Image of Gallery in South Kensington
On display at V&A South Kensington
Request to view at the Prints & Drawings Study Room, level F , Case FR, Shelf 3

Chemigram 15/9/91 ‘from La Suma of Jorge Luis Borges’

Photographs
1991 (made)
Artist/Maker

Pierre Cordier, born in Brussels, invented the chemigram in 1956 and has pioneered its artistic development ever since. Working like a painter, Cordier replaces the canvas with photographic paper. Changes in shape and pattern are created both deliberately and randomly by introducing scratched marks, varnish, wax, oil, glue, syrup, egg and other materials. Physical reactions of these layers, often made after repeatedly dipping the paper in developer and fixer, are registered on the photosensitive emulsion. The chemigram is a camera-less technique, but it is not a photograph nor a photogram since it does not rely solely on light to produce the image. Nor can it be described as a print, since negatives or printing plates are not involved and the result is unique. In Cordier’s work, the process itself becomes the artwork.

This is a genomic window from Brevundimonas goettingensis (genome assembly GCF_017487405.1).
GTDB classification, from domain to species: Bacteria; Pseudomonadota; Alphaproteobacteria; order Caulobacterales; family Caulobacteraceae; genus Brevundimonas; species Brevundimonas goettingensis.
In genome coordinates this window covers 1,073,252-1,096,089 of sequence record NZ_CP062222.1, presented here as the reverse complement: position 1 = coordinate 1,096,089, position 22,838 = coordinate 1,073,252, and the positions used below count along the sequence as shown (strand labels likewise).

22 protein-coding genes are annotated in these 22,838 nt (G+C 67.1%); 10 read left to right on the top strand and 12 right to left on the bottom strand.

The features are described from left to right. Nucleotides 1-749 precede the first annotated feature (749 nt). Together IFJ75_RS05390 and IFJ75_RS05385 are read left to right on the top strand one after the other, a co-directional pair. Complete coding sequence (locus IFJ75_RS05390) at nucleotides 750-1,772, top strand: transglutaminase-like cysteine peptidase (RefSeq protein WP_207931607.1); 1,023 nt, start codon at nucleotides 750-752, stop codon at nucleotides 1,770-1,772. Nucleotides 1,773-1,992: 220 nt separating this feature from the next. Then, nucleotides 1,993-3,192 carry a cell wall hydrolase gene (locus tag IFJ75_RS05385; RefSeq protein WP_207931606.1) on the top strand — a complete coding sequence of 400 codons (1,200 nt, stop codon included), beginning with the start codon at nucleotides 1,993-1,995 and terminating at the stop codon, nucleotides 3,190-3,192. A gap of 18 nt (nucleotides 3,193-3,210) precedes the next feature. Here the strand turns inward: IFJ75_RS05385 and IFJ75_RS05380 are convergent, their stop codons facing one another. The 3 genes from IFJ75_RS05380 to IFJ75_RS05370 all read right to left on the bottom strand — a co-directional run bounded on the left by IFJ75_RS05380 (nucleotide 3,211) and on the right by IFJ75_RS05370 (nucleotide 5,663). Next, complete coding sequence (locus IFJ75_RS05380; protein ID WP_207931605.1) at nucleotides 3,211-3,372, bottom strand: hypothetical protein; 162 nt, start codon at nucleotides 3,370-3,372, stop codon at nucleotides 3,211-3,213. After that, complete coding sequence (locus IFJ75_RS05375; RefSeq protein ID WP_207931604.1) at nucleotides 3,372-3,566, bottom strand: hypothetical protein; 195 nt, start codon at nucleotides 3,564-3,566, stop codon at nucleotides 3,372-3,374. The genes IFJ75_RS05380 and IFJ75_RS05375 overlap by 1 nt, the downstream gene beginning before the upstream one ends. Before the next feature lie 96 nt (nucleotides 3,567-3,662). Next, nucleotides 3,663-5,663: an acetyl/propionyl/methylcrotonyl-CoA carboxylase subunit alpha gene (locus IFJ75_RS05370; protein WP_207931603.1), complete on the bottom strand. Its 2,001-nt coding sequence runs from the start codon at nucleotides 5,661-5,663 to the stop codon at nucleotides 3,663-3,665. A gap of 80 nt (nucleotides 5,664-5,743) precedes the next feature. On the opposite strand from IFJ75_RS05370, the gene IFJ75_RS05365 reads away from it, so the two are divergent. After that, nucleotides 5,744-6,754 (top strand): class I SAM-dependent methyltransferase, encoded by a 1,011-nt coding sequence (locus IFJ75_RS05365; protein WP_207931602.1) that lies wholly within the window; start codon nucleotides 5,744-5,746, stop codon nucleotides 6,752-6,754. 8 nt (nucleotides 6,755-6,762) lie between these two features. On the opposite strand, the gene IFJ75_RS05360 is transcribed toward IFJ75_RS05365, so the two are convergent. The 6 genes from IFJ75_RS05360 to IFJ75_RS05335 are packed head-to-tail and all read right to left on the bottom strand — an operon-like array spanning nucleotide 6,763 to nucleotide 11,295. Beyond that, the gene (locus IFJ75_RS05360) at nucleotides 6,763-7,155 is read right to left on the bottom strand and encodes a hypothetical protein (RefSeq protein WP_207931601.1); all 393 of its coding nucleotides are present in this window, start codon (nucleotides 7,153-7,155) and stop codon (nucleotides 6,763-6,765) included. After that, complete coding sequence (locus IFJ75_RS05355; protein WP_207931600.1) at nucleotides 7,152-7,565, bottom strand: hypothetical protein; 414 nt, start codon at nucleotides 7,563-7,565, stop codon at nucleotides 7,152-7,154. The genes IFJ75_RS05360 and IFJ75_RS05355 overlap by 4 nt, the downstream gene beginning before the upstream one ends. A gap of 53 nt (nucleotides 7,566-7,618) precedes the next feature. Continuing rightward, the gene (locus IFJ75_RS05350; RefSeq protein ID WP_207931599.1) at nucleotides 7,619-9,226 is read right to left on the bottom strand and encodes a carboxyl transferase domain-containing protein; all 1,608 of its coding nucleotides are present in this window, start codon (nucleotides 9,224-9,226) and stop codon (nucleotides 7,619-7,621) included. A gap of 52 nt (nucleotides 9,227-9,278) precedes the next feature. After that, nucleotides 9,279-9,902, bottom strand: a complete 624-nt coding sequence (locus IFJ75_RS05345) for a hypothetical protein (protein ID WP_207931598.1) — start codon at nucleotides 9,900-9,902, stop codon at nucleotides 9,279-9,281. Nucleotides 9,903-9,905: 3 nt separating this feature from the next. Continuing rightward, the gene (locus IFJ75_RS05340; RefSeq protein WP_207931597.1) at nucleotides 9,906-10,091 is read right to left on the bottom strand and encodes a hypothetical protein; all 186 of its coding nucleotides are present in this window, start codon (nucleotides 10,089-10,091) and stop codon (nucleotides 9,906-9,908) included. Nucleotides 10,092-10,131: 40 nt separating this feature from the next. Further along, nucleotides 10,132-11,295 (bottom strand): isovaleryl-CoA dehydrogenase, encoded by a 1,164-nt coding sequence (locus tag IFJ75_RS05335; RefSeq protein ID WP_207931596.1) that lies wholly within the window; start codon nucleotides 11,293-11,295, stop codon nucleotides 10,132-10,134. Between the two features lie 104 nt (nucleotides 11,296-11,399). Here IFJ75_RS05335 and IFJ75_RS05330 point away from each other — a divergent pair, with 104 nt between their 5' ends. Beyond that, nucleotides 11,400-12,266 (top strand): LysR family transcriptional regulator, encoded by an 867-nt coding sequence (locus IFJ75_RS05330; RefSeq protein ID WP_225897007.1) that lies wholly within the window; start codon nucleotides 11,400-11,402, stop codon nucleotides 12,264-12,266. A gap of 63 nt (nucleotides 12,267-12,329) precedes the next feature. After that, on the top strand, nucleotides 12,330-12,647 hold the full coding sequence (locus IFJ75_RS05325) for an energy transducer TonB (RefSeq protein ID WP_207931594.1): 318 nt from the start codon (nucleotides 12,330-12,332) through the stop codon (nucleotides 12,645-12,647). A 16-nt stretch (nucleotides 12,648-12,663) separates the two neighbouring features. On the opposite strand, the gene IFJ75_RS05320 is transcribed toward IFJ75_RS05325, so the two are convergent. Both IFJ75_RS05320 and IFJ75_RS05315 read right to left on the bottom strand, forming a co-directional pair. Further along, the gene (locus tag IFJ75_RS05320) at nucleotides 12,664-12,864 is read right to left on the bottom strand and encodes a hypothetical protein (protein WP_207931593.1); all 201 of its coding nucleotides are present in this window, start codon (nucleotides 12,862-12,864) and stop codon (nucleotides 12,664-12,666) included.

read Cameraless photography Cameraless techniques have been exploited and reinterpreted by successive generations of image makers and continue to be used by contemporary artists today. While related to the conventional practices of photography, cameraless images offer an alternative, experimental, radical and often r...
object details
Category
Object Type
Materials and Techniques
Chemigram
Brief Description
Chemigram by Pierre Cordier, 'Chemigram 15/9/91 ‘from La Suma of Jorge Luis Borges’', 1991
Physical Description
Triangular shaped chemigram with a brown border. The central section of the work consists of intricate patterns and shapes made of up brown, beige and grey colours
Dimensions
  • Height: 62cm
  • Width: 70cm
Credit line
Gift of Pierre Cordier
Summary
Pierre Cordier, born in Brussels, invented the chemigram in 1956 and has pioneered its artistic development ever since. Working like a painter, Cordier replaces the canvas with photographic paper. Changes in shape and pattern are created both deliberately and randomly by introducing scratched marks, varnish, wax, oil, glue, syrup, egg and other materials. Physical reactions of these layers, often made after repeatedly dipping the paper in developer and fixer, are registered on the photosensitive emulsion. The chemigram is a camera-less technique, but it is not a photograph nor a photogram since it does not rely solely on light to produce the image. Nor can it be described as a print, since negatives or printing plates are not involved and the result is unique. In Cordier’s work, the process itself becomes the artwork.
Collection
Accession Number
E.330-2018

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record createdJune 6, 2018
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